White people are less likely to be gay, according to what could be the largest ever study to calculate America’s lesbian, gay, bisexual or transgender population (LGBT).
The Gallup survey, released this week, was based on interviews with more than 121,000 people, and showed that 3.4 per cent of adults considered themselves a member of the LGBT community.
According to the survey, conducted between June and September, 4.6 per cent of African-Americans were LGBT, along with four per cent of Hispanics, 4.3 per cent of Asians and 3.2 per cent of Caucasians.
Overall, a third of those identifying as LGBT are non-white, the report said.
Demographer Gary Gates, of the UCLA School of Law’s Williams Institute, said: ‘Contemporary media often think of LGBT people as disproportionately white, male, urban and pretty wealthy.
‘But this data reveals that, relative to the general population, the LGBT population has a larger proportion of non-white people and clearly is not overly wealthy.’
The survey found that there was a slight gender difference, 3.6 per cent of women identified as LGBT, compared to 3.3 per cent of men. Younger adults, aged 18 to 29, were more likely than their elders to identify as LGBT.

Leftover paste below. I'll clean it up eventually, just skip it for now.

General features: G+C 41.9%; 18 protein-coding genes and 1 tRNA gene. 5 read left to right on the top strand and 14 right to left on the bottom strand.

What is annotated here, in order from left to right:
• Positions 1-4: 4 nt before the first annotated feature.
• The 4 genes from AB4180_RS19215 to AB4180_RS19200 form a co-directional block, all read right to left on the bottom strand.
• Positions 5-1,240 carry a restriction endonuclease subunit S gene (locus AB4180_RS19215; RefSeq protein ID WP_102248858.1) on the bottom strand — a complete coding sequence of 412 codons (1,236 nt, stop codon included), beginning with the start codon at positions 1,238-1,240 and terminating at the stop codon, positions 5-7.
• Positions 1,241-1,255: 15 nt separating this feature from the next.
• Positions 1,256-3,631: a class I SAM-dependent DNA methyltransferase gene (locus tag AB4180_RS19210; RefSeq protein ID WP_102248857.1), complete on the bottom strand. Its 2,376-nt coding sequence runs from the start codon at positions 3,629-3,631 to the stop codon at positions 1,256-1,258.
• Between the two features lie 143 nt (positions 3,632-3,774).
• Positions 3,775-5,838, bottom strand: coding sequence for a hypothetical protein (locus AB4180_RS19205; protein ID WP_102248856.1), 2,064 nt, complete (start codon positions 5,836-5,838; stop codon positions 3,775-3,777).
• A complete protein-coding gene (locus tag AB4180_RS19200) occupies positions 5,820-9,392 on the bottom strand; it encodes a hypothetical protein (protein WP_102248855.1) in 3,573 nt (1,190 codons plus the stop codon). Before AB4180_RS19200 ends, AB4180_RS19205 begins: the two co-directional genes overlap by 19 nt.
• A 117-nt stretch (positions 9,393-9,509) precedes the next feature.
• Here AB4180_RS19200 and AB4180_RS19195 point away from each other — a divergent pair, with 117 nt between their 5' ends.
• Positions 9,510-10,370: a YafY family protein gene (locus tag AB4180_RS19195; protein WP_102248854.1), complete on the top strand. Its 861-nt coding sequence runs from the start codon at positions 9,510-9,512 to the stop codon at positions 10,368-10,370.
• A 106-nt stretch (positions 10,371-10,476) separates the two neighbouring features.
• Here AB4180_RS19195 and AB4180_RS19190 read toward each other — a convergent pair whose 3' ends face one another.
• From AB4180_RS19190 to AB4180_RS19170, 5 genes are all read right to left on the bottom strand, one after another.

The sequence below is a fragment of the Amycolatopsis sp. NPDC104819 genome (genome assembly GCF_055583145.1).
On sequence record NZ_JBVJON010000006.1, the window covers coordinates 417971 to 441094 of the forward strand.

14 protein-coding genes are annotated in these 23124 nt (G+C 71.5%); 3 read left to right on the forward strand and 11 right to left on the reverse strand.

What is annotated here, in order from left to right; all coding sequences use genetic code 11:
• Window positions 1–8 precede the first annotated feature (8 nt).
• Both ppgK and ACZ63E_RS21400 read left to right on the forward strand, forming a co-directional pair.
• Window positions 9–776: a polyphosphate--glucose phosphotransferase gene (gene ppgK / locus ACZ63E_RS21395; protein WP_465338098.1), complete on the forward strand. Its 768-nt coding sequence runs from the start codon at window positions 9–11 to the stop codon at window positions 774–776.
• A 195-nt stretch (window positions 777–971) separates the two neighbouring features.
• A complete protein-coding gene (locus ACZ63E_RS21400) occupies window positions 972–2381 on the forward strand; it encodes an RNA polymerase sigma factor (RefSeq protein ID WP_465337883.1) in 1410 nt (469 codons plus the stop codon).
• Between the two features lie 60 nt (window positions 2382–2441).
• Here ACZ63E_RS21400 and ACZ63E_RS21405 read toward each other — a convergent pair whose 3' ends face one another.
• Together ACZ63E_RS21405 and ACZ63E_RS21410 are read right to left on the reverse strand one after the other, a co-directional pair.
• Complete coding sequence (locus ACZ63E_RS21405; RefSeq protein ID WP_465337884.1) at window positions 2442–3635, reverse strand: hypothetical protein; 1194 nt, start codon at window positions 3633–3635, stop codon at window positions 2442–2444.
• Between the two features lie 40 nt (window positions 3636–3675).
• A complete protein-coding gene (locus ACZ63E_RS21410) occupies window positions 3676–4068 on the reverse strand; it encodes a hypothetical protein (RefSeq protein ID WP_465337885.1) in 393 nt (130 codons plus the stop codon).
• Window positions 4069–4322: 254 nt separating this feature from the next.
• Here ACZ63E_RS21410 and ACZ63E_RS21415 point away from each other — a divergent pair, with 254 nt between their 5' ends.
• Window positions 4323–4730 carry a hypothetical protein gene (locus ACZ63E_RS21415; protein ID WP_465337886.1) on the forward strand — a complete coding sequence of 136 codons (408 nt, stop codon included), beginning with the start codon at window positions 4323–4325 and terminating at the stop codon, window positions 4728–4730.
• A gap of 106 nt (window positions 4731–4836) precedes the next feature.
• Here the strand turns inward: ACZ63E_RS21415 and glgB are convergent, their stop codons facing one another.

However, among those aged 18 to 29, 8.3 per cent of women identified as LGBT, compared with 4.6 per cent of men the same age.
The survey also asked about political preferences and found that 44 per cent of LGBT adults were Democratic, and 13 per cent were Republican.
Seventy one per cent of LGBT registered voters support President Barack Obama in this year’s election, and 22 per cent support Republican challenger Mitt Romney.
In contrast to some previous, smaller studies, the Gallup survey found that identification as LGBT was highest among Americans with the lowest levels of education.
A similar pattern was found regarding income groups. More than five per cent of those with annual incomes of less than $24,000 identified as LGBT, compared to 2.8 per cent of those making more than $60,000 a year.
Regarding family status, 20 per cent of LGBT individuals said they were married and an additional 18 per cent were living with a partner.
Among non-LGBT Americans, 54 per cent were married and four per cent were living with a partner, the report said.